In the past, our Christmasses have been filled with an obscenely fun amount of activities – from fall winter sports tournaments and showcases to teacher/staff appreciation luncheons, volunteer banquets, work parties, friend parties, church parties, and of course the Big Party on Christmas Eve and all the festivities of Christmas Day.
This year, we’d hoped to be able to visit family and friends, at least for an outdoor picnic. Maybe even a scavenger hunt for the kids. But a week before Christmas I was diagnosed with Lupus and Sjogren’s diseases, and the treatment cocktail included immunosuppressants, so any kind of gathering with people who don’t live in my household was/is a bad idea.
So Christmas looked different this year. As much as my heart ached- and still aches – to see family and friends, it ended up being a blessing to be still.
When I was still, I saw my husband install new, joint-friendly door handles because our other ones were hard for me to manage and he didn’t want me to hurt. I watched my son vacuum the house and heard him sing at the top of his lungs while he did it (just like his Papa did when I was a kid). I heard them do laundry, and dishes, and order my favorite salads for dinner delivery. It made me feel warm, loved, and cared for while I’m learning how to manage these diseases.
I feel like someone gave me a tiger for Christmas and I can’t return it. Now, I love tigers. Tigers are absolutely one of God’s most beautiful creatures, but let’s face it – they’ll kill you if you turn your back on them.
If someone gives you a tiger, you have a choice. You can find people who know how to properly house and feed tigers, keep them occupied and happy so they leave you alone and you can both live in peace- or you can try to take care of it on your own. You might get lucky and get along with it for a while, but the day will come when the tiger gets hungry. It could be today, it could be a year or ten from now, but that day will come.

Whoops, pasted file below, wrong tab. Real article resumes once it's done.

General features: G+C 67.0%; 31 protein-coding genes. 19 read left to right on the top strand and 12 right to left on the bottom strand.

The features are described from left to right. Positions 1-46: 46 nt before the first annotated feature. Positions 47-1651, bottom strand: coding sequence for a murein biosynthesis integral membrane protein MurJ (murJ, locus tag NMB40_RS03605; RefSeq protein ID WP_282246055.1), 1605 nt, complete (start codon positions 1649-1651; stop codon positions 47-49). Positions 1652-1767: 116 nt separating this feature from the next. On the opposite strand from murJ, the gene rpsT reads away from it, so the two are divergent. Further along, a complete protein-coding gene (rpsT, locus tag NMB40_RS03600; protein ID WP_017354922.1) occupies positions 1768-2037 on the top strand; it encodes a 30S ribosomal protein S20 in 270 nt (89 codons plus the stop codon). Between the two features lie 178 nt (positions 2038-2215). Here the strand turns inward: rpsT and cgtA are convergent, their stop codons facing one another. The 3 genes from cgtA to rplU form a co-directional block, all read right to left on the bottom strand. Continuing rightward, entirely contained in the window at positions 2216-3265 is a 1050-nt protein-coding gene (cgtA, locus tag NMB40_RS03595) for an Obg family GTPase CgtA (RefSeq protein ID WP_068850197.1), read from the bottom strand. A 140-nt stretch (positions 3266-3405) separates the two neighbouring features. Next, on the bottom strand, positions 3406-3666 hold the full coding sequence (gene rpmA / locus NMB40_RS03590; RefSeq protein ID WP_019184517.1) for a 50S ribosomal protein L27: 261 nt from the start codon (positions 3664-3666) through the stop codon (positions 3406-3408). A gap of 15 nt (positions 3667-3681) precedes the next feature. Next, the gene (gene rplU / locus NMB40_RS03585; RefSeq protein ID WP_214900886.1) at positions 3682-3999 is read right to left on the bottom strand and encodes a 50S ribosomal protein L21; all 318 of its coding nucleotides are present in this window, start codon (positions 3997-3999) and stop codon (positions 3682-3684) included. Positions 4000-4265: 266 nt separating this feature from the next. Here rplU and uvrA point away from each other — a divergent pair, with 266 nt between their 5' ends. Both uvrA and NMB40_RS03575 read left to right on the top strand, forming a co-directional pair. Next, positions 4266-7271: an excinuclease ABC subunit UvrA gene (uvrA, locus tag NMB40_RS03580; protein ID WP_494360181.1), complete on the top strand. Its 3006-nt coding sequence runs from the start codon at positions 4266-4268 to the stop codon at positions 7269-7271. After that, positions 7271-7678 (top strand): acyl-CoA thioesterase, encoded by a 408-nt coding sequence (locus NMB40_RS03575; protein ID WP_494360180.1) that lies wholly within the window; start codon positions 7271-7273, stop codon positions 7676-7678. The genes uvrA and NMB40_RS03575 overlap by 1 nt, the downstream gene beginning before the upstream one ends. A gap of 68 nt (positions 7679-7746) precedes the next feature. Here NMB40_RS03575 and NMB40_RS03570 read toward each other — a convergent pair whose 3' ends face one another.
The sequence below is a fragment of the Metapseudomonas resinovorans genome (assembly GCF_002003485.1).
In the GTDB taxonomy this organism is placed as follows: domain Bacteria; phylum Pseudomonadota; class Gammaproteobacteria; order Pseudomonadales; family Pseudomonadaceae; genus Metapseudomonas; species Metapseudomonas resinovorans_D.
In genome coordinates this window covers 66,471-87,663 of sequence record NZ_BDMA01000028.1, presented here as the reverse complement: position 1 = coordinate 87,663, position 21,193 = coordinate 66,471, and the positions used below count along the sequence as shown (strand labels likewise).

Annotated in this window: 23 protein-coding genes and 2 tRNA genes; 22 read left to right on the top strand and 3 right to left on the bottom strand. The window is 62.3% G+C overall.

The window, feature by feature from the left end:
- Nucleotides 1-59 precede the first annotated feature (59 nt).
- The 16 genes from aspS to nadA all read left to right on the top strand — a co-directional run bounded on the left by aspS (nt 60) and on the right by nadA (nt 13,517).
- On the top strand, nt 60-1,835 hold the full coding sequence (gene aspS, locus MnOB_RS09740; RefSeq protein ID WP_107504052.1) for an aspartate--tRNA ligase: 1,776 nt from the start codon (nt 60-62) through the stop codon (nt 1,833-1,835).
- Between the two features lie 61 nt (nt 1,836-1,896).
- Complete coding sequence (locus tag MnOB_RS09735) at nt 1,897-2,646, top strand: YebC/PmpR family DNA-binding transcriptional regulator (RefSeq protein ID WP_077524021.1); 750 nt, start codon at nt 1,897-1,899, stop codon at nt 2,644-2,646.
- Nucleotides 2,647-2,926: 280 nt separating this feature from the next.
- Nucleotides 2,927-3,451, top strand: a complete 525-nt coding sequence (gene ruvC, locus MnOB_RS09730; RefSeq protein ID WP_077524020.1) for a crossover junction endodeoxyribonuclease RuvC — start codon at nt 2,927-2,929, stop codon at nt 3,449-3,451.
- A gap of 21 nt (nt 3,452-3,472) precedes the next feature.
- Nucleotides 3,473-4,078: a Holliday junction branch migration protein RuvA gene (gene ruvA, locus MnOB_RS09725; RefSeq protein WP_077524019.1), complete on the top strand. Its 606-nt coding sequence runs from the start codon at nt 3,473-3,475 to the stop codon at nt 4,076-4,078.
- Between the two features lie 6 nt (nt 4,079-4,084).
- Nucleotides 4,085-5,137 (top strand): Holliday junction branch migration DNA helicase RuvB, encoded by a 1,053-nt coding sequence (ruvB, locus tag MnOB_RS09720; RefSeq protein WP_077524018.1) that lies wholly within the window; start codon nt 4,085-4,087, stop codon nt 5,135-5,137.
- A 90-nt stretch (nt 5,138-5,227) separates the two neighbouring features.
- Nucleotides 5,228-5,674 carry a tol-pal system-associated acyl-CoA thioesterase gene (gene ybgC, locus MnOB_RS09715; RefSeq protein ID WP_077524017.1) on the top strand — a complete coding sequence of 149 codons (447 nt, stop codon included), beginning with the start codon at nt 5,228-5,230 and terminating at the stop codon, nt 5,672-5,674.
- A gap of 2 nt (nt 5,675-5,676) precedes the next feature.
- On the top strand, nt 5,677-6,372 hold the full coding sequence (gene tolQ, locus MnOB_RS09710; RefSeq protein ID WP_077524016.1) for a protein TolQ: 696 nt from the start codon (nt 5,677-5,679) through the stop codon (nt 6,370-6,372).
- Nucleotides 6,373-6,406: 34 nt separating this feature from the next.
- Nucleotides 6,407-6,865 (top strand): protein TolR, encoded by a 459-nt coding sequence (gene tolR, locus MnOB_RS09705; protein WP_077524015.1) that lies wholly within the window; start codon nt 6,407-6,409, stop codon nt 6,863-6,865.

Over the past two weeks, my husband and son showed me that I’m not alone in dealing with my tiger. Their support and encouragement lifted me up when I needed to see that I have tiger experts on my side. My doctors and nurses are equipping me with the best tools they can to keep the claws and teeth of these diseases at bay. And of course my family have already shown me that they’re ready to help when the pain and fatigue are overwhelming.
This Christmas was odd but beautiful in its own way. I’m so grateful that God gave me the people He did for this moment in my life. As hard as these past few weeks have been, I feel peaceful and hopeful. I know without a doubt that as time passes, together we’ll tame this tiger and it will simply be another facet of an interesting life rather than something scary.